McGowan, H. W. ; Schuijers, J. A. ; Grills, B. L. ; McDonald, S. J. ; Rickard, J. A. ; Silke, J. ; McDonald, A. C. / Sharpin is a key regulator of skeletal homeostasis in a TNF-dependent manner. In: Journal of Musculoskeletal Neuronal Interactions. 2014 ; Vol. 14, No. 4. pp. 454-463.
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abstract = "Objectives: SHARPIN is a subunit of LUBAC and regulates activation of NF-κB, a pivotal transcription factor in skeletalhomeostasis. Mutated SHARPIN gene (cpdm) mice develop chronic proliferative dermatitis and systemic inflammation. Cpdmmice have an osteopaenic phenotype characterised by decreased cortical and trabecular bone volume, but whether this is a consequence of the hyper-inflammatory phenotype is unknown. The inflammatory phenotype of cpdm mice is prevented by Tnf deficiency so we examined cpdm. Tnf-/-mice to examine the role of SHARPIN in skeletal development. Methods: This research determined the extent to which SHARPIN and TNF interact within the skeleton through analyses of gene expression, μCT and biomechanical properties of bones of control (CTRL), cpdm, Tnf-/- (TNF KO) and cpdm. Tnf-/- (cpdm/TNF KO) mice. Results: Gene expression of IL-1β, TNF and caspase-3 increased in cpdm mice but was comparable to control values in cpdm/TNF KO mice. Decreased cortical and trabecular bone in cpdm mice translated to a loss in bone strength (ultimate stress and peak force).Cpdm/TNF KO mice developed bones similar to, or stronger than, control bones. Conclusions: Our results suggest that SHARPIN plays a significant role in skeletal homeostasis and that this role is strongly regulated through TNF pathways.",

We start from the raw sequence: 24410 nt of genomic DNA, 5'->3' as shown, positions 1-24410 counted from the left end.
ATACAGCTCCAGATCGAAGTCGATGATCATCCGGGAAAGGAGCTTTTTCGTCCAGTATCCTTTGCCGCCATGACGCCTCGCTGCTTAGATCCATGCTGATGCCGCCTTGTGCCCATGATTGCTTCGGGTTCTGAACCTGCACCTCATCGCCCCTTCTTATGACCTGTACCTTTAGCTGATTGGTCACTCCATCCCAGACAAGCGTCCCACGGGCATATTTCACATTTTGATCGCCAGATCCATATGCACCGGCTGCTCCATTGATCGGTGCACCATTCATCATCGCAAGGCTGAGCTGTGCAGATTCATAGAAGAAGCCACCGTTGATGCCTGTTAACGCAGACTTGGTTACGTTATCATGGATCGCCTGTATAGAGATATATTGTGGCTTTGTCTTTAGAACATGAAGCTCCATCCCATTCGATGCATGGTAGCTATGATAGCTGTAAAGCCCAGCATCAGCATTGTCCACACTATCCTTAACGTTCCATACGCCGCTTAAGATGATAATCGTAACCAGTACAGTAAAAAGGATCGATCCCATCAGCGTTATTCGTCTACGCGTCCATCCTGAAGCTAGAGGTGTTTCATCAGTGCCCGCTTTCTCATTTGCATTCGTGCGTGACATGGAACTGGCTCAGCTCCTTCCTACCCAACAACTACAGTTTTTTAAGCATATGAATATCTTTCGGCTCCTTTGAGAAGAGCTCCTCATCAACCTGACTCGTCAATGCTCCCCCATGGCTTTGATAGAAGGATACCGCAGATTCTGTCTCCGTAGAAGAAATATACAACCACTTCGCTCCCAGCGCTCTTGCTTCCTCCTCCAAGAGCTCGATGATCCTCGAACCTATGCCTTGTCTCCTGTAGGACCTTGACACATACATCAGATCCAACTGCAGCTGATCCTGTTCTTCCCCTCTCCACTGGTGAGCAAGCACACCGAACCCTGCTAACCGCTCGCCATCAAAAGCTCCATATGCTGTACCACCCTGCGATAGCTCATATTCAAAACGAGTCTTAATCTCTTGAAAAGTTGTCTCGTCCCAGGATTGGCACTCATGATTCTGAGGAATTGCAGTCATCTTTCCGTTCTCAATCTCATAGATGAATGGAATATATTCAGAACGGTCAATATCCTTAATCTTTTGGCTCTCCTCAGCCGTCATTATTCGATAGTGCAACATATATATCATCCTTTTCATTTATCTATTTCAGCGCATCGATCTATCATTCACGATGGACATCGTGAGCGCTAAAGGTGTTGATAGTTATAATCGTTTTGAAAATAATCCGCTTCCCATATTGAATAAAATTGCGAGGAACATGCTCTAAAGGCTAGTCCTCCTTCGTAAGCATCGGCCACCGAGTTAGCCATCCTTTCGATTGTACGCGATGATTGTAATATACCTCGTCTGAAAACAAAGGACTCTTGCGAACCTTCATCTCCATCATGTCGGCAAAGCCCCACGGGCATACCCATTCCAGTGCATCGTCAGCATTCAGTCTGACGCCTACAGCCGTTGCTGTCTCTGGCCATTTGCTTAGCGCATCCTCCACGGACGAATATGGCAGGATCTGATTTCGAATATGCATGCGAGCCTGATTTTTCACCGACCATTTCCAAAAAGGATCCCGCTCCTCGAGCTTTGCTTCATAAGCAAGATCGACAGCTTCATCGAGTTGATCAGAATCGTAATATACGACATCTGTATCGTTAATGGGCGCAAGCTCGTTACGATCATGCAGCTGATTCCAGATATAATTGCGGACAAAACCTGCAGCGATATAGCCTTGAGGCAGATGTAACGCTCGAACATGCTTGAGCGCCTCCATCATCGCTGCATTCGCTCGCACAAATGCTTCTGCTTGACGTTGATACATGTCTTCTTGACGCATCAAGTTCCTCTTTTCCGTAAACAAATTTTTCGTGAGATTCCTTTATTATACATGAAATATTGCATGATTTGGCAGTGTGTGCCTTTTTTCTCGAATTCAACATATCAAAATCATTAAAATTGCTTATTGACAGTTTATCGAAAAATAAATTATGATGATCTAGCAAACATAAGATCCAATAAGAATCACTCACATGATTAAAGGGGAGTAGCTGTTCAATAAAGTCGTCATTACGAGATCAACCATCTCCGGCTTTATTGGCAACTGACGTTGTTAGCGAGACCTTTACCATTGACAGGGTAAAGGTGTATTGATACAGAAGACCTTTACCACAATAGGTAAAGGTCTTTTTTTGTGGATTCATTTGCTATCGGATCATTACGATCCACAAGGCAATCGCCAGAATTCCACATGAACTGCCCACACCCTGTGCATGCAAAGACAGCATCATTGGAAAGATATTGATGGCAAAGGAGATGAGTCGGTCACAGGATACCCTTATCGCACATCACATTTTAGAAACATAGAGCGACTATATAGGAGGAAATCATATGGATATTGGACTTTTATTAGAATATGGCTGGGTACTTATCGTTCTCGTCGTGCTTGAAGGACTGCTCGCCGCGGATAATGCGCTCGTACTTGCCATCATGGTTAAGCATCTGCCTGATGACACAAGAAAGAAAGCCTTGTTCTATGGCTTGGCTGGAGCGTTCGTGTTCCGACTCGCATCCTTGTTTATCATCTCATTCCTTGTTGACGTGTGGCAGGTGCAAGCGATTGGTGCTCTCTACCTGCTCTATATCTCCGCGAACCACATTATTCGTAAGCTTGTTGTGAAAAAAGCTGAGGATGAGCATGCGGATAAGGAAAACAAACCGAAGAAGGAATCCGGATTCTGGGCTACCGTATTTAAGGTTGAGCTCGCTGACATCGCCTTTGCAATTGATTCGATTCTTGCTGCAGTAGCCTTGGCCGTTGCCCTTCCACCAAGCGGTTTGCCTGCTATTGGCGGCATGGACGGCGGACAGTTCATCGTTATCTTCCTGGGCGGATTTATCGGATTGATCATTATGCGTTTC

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McGowan, HW, Schuijers, JA, Grills, BL, McDonald, SJ, Rickard, JA, Silke, J & McDonald, AC 2014, 'Sharpin is a key regulator of skeletal homeostasis in a TNF-dependent manner', Journal of Musculoskeletal Neuronal Interactions, vol. 14, no. 4, pp. 454-463.

Sharpin is a key regulator of skeletal homeostasis in a TNF-dependent manner. / McGowan, H. W.; Schuijers, J. A.; Grills, B. L.; McDonald, S. J.; Rickard, J. A.; Silke, J.; McDonald, A. C.